He says there is evidence that recent Bitcoin holders are increasingly willing to sell over the past two weeks. “In the last week or so, the number of moving Bitcoins that have been held for less than a month but made 25% or more in dollar gains has reached pretty high levels. So there are a lot of people who have bought Bitcoin recently, they have done very well thanks to the price increase and they are starting to move it. And when they move it, it’s to sell. It is starting to put pressure. “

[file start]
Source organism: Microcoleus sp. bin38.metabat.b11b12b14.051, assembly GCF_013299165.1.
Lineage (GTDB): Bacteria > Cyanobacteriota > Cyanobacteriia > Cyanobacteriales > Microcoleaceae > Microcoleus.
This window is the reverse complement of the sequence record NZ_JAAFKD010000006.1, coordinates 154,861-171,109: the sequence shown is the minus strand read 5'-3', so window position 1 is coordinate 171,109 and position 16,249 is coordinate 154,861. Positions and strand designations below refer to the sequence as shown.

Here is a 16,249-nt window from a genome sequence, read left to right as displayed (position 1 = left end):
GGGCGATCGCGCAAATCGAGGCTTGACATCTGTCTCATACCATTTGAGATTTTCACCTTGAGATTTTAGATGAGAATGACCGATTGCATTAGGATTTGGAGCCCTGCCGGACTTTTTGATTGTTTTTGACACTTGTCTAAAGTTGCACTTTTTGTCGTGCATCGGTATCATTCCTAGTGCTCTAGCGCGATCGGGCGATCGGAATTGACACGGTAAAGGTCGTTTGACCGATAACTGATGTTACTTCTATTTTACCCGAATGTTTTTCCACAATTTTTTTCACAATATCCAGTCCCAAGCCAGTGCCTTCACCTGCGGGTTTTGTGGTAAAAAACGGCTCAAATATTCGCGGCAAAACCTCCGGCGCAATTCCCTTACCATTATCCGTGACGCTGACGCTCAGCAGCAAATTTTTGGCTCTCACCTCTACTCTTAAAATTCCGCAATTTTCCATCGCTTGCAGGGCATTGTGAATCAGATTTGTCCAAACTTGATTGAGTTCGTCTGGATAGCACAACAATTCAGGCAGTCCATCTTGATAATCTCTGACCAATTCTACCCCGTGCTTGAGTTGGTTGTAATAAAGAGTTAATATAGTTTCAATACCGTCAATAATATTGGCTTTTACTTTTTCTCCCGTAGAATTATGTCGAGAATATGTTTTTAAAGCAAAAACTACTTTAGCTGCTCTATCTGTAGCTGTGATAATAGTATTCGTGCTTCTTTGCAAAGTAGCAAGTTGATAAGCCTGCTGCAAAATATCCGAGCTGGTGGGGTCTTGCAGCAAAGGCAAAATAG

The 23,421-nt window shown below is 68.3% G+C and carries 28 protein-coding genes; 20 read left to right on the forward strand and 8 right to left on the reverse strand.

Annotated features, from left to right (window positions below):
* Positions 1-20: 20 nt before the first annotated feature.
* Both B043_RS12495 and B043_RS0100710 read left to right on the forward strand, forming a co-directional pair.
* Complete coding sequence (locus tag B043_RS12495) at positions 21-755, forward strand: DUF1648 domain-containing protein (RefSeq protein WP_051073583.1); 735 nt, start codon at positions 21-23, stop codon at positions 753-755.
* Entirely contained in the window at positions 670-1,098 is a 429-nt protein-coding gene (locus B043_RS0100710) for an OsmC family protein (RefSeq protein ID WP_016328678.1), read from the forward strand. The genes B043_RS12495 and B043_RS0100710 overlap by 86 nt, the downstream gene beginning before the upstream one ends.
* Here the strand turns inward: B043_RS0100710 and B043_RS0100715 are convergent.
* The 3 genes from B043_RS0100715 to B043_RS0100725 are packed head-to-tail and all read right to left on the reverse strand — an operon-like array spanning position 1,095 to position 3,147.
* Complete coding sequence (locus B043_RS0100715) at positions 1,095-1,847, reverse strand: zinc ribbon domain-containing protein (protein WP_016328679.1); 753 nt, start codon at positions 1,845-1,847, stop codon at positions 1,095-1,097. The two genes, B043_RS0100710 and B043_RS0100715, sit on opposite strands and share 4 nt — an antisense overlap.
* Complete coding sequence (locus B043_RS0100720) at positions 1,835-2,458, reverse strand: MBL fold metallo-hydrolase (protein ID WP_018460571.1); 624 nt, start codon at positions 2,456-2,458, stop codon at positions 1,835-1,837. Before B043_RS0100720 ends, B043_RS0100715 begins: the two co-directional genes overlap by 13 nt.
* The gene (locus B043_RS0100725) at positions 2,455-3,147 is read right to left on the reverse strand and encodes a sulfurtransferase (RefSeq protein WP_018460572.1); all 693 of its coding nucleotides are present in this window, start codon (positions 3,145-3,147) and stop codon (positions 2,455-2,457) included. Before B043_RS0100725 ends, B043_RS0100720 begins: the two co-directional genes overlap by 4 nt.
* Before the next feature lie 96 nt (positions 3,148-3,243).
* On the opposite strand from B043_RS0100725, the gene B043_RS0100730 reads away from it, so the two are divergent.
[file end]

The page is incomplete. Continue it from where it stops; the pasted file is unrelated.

Traders may be starting to point out how much Bitcoin has been driven by the hype and FOMO – the ‘fear of missing something’.

Bank of America

released a global survey this week showing customers believe Bitcoin is now the most crowded trade in the market, even more so than tech stocks.

These technical and sentimental issues can make it difficult to trade Bitcoin based on daily industry news. Momentum, market dynamics and regional changes often explain things better.

“This is one of the markets where technical analysis traders do quite well, which economists like me get a little bit flustered with,” Gradwell said. “So I try not to explain these strong price fluctuations. I actually think there is a real demand and supply mechanism and it’s kind of that simple.

Write to Avi Salzman at avi.salzman@barrons.com



Source link

Comments are closed.